3…Window shop on Canyon Road
It may be one of Santa Fe's more obvious activities, but ambling up narrow Canyon Road, which wends gently up from downtown into the historic foothills on Santa Fe's East Side, makes for a genuinely worthwhile pursuit. From spring through fall, it's as much a chance to admire gardens, flowering trees, and a tremendous variety of sculptures set outside the dozens of art galleries that occupy the rambling adobe houses along this oft-photographed road. In winter, the smell of burning pinon wafts from gallery chimneys and snow clings to adobe walls and rooftops. On Christmas Eve, hundreds partake of a festive holiday stroll, when galleries open their doors well into the evening, serving hot mulled cider and bizcochito cookies (traditional anise-flavored sugar cookies local to New Mexico).
Canyon Road is ostensibly a row of tony art galleries, and plenty who come here admire the paintings, watercolors, photography, and sculpture without any thought of buying anything - think of it as a linear art museum with free admission. But along here you'll also find a few first-rate restaurants, including the stylish Gernomio (724 Canyon Rd., 505-982-1500, http://www.geronimorestaurant.com), whose renowned chef Eric DiStefano turns out artful, globally inspired fare. A few doors up, check out the more casual El Farol (808 Canyon Rd., 505-983-9912), a lively restaurant and cantina specializing in Spanish tapas and live flamenco, folk, and world-beat music.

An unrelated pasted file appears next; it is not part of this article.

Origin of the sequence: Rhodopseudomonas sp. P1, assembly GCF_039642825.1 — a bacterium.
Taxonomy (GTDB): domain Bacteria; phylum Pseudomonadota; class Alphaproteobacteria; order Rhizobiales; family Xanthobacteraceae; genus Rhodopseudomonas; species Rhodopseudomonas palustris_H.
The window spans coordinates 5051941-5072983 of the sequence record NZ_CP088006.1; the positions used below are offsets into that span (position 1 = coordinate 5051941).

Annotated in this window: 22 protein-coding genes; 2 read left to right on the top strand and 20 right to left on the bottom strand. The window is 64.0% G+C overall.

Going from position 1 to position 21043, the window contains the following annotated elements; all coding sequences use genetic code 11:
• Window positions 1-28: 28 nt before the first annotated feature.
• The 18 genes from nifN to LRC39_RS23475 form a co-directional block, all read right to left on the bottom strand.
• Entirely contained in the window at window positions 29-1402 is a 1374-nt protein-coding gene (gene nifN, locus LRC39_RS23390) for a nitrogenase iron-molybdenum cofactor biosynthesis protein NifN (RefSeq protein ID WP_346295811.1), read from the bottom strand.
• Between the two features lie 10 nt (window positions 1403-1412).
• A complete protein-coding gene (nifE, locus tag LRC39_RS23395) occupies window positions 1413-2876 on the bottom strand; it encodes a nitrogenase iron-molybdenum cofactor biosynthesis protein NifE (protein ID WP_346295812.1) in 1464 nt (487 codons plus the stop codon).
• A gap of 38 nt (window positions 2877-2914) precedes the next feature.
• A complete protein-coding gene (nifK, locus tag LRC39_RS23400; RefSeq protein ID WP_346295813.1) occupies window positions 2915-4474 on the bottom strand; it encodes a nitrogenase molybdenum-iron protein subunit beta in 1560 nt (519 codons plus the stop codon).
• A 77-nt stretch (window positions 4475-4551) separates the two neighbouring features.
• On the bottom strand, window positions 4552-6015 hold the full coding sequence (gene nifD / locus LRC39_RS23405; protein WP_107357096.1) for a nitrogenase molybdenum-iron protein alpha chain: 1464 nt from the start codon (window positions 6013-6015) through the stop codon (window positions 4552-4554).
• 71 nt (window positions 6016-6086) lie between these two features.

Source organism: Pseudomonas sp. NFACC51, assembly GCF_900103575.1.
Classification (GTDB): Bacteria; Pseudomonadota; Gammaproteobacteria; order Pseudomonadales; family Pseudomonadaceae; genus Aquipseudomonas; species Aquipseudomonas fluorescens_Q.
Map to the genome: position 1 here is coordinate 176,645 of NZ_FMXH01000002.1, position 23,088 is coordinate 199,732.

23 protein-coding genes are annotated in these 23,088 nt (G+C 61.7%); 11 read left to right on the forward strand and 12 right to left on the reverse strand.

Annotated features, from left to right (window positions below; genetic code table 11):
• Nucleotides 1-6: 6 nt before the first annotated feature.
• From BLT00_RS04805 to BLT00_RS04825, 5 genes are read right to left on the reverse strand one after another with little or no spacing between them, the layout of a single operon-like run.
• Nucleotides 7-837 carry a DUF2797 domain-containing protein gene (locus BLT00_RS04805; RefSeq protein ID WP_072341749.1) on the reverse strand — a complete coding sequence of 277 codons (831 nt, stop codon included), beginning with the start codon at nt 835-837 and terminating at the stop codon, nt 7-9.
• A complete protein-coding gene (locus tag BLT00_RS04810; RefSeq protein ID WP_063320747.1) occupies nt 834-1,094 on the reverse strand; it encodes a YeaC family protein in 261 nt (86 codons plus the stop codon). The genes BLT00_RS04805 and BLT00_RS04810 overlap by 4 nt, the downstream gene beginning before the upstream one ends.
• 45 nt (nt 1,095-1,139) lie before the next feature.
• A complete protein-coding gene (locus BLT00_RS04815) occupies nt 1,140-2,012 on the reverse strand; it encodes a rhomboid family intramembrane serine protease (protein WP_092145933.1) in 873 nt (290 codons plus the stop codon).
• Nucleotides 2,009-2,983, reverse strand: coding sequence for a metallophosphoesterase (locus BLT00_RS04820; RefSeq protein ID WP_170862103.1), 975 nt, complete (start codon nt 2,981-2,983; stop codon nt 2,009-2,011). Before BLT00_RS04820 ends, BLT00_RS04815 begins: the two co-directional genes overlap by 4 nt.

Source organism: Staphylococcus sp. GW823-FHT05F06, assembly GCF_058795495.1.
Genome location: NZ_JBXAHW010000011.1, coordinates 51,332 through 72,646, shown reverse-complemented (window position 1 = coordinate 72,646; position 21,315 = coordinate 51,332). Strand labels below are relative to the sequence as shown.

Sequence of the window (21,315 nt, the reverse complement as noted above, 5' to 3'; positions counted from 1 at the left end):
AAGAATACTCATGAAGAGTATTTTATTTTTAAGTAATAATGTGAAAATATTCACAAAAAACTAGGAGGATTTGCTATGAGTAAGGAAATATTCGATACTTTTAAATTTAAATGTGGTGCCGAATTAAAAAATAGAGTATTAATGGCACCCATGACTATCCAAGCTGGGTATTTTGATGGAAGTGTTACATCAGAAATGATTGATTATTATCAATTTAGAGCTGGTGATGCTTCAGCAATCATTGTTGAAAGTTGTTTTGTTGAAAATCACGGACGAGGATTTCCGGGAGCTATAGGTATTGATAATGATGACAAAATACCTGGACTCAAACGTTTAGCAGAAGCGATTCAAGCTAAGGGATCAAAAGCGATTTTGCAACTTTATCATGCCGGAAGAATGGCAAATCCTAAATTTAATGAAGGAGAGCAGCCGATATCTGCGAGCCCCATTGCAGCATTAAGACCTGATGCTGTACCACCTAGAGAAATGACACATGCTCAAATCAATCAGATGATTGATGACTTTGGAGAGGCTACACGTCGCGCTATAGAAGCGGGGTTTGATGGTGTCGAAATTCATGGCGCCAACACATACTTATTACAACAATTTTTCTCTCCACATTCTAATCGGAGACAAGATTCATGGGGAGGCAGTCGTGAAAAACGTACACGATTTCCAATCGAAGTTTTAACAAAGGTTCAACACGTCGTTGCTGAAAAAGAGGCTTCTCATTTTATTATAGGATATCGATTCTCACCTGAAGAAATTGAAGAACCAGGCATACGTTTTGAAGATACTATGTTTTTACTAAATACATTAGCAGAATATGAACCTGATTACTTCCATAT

2…Hike the Atalaya Trail
Outdoor recreation - from skiing to mountain-biking to white-water rafting - has long been one of the Santa Fe area’s major drawing cards. Hiking is another favorite pastime, and one particularly scenic ramble that's popular with locals is the Atalaya Trail, which departs from the dirt parking lot adjacent to St. John's College (1160 Camino Cruz Blanca) and ascends to the top of Atalaya Mountain's 9,121-foot summit.
It's a well-marked trail that's shaded by towering ponderosa pines, but you need to be in good shape to climb completely to the top, especially if you're not acclimated to Santa Fe's base elevation of 7,000 feet. The good news is that even if you tackle a mere mile or two of this 7-mile round-trip hike, you'll still be treated to panoramic views of Santa Fe, the Sandia Mountains rising in the distance over Albuquerque, and the Jemez Mountains, which loom to the west over Los Alamos.